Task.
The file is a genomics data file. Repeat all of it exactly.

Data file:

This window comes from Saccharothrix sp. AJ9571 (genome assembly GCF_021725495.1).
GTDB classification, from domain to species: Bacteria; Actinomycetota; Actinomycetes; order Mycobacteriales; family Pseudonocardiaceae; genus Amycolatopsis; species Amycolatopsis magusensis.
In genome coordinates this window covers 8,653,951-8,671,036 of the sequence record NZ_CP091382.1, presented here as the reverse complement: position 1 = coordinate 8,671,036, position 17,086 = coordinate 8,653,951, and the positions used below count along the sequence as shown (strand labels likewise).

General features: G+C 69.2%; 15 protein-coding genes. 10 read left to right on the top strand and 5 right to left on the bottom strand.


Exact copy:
This window comes from Saccharothrix sp. AJ9571 (genome assembly GCF_021725495.1).
GTDB classification, from domain to species: Bacteria; Actinomycetota; Actinomycetes; order Mycobacteriales; family Pseudonocardiaceae; genus Amycolatopsis; species Amycolatopsis magusensis.
In genome coordinates this window covers 8,653,951-8,671,036 of the sequence record NZ_CP091382.1, presented here as the reverse complement: position 1 = coordinate 8,671,036, position 17,086 = coordinate 8,653,951, and the positions used below count along the sequence as shown (strand labels likewise).

General features: G+C 69.2%; 15 protein-coding genes. 10 read left to right on the top strand and 5 right to left on the bottom strand.